“In 1996,” recounted Otterman, “she was walking on a Manhattan sidewalk, when Peter Max, already an internationally renowned artist and 30 years her senior, walked up and said, ‘Hi, I’m Peter Max, and I’ve been painting your profile my entire life.’”
Peter Max: longtime veg & animal philanthropist
Mary Balkin worked for Peter Max “on various conceptual artistic and media projects,” according to a Buffalo News account, for about a year before they were married on July 14, 1997 aboard the yacht Cloud Nine. The ceremony was performed by then-New York City mayor Rudolph Giuliani.
A vegetarian since taking up yoga circa 1966 as a pupil of the Indian guru C. K. Ramaswamy Gounder, better known as Swami Satchinanda (1914-2002), Peter Max had also long endorsed and financially contributed to animal advocacy, making celebrity gala guest appearances for PETA, for example, without becoming deeply personally involved.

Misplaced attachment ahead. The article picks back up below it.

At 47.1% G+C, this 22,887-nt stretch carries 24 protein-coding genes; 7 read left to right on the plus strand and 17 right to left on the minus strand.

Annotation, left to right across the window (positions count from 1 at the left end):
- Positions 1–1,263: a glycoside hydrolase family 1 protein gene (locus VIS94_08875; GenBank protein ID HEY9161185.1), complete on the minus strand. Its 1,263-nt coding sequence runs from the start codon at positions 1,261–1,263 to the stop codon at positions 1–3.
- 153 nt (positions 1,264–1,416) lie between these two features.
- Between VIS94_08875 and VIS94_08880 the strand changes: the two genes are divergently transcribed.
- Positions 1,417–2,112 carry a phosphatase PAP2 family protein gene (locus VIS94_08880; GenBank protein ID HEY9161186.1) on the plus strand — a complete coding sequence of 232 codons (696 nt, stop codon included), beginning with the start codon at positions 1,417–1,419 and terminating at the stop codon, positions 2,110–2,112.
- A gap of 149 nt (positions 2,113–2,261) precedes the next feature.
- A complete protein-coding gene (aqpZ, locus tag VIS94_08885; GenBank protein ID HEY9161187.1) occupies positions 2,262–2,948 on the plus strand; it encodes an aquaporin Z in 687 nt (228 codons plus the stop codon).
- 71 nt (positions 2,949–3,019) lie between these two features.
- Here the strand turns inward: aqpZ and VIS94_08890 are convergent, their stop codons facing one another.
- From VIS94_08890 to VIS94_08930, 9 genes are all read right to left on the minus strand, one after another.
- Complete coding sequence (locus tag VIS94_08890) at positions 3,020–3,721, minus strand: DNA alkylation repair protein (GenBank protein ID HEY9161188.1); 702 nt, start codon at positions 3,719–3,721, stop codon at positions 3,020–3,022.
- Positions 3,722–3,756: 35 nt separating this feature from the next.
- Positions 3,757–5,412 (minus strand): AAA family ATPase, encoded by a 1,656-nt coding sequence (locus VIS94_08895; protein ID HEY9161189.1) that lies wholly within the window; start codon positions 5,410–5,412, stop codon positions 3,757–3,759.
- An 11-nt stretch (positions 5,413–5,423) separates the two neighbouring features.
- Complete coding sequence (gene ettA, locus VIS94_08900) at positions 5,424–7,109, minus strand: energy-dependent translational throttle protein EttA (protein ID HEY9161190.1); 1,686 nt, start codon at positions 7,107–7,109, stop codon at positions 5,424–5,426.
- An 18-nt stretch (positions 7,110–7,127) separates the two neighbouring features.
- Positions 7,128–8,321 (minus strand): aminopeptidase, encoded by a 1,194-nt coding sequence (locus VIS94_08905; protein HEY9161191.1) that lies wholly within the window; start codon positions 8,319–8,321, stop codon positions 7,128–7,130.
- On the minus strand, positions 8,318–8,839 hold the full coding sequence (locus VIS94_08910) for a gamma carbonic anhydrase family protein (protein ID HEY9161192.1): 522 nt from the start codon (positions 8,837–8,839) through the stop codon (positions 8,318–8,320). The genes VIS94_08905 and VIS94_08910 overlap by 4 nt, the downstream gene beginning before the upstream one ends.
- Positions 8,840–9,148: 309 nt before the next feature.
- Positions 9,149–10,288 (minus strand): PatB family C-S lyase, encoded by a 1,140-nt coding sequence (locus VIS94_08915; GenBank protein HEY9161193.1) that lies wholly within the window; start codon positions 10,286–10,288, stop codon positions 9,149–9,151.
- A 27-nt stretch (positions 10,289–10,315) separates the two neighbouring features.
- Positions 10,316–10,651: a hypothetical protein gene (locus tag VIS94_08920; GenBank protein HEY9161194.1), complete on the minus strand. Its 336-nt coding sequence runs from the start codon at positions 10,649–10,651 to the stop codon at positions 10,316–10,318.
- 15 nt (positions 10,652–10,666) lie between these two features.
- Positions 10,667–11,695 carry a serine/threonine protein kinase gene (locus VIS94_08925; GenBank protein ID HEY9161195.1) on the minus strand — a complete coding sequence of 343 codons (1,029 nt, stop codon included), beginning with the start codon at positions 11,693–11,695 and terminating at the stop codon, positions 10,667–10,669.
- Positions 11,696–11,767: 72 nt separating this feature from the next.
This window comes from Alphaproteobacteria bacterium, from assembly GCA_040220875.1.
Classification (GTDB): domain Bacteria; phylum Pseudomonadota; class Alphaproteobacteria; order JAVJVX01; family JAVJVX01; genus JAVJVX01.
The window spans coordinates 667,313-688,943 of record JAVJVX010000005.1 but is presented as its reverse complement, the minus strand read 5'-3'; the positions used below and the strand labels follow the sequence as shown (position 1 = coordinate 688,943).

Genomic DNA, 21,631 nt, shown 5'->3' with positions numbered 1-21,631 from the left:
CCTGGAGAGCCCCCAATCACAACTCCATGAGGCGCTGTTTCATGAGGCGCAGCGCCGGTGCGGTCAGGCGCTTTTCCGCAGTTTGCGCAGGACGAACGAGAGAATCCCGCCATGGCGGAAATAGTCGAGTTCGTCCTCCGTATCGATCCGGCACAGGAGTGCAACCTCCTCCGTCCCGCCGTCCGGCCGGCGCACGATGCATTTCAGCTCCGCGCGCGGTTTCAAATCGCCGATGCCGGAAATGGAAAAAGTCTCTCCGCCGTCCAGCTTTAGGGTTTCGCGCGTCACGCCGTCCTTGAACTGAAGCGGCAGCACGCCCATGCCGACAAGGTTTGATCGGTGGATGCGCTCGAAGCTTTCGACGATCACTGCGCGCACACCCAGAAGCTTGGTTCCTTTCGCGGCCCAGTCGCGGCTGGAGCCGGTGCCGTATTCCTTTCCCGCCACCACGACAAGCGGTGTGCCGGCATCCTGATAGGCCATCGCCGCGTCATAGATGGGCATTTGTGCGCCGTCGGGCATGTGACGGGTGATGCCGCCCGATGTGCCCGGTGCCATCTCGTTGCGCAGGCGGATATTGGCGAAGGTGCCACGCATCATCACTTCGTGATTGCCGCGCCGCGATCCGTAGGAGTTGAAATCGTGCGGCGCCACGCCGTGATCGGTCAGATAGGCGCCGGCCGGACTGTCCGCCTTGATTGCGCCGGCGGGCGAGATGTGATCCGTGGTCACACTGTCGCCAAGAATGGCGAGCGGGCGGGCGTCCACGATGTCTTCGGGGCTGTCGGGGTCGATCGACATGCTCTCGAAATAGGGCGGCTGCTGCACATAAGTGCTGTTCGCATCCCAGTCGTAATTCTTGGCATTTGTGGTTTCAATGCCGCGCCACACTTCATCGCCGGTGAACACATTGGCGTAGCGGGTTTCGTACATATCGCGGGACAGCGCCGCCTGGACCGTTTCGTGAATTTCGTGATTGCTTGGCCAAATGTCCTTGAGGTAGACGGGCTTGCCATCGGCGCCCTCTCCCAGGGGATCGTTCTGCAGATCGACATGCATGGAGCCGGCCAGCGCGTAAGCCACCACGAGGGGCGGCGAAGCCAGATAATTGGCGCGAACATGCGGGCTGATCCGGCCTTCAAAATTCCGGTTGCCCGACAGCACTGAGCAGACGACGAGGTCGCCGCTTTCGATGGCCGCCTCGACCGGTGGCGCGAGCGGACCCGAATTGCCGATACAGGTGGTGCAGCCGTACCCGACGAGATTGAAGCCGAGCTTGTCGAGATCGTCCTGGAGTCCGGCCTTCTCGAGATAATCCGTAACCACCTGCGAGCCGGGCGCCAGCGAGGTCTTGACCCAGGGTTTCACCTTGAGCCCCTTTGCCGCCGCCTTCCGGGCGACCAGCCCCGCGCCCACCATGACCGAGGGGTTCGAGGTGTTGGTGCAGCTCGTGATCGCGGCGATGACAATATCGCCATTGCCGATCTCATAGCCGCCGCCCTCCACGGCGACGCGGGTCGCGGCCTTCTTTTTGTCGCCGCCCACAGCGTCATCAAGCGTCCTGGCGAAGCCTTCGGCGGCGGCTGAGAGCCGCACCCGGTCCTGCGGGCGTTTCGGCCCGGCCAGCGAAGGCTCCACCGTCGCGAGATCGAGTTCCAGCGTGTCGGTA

Mary Max at first did not become deeply involved, either.
In Defense of Animals, 30 cats, & North Shore Animal League America
In August 2001, however, Mary and Peter responded to an appeal from Barbara Stagno, the New York City representative for In Defense of Animals, that mentioned “a surge of mother cats and their kittens awaiting the probable fate of too many animals” at the city Center for Animal Care & Control, Stagno summarized a week later. “Peter Max intervened in this matter by arranging for all 30 cats (and two beagles) to be transported to the North Shore Animal League,” of Port Washington, on Long Island, “where they will stay until they are adopted,” Stagno wrote.